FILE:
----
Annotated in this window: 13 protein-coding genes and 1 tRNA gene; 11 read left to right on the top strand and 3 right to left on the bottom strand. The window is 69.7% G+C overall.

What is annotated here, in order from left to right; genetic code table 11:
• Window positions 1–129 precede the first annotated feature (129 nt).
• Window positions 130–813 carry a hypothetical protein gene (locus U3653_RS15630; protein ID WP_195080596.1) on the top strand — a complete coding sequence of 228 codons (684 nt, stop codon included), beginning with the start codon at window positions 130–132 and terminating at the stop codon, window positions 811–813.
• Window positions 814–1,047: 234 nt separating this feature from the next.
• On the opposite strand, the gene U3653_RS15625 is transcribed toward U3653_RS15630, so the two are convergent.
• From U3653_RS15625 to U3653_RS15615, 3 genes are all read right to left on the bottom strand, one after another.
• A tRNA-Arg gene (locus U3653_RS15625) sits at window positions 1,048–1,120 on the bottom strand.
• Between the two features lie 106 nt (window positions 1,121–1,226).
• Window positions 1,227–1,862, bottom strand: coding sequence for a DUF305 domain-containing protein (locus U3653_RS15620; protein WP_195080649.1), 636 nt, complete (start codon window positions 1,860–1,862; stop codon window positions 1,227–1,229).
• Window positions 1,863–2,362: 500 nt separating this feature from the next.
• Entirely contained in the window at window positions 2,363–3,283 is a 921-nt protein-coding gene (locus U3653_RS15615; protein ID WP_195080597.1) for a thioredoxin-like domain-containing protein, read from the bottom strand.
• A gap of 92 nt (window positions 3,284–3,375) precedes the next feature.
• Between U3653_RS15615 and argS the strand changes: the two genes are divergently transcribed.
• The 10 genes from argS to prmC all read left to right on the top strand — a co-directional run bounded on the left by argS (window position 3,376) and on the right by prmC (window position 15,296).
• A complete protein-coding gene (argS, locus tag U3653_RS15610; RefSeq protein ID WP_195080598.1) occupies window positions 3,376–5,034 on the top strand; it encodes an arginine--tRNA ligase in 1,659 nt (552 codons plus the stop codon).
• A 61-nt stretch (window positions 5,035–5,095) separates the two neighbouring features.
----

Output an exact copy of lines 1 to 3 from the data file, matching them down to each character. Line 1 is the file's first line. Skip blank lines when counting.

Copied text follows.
Annotated in this window: 13 protein-coding genes and 1 tRNA gene; 11 read left to right on the top strand and 3 right to left on the bottom strand. The window is 69.7% G+C overall.

What is annotated here, in order from left to right; genetic code table 11:
• Window positions 1–129 precede the first annotated feature (129 nt).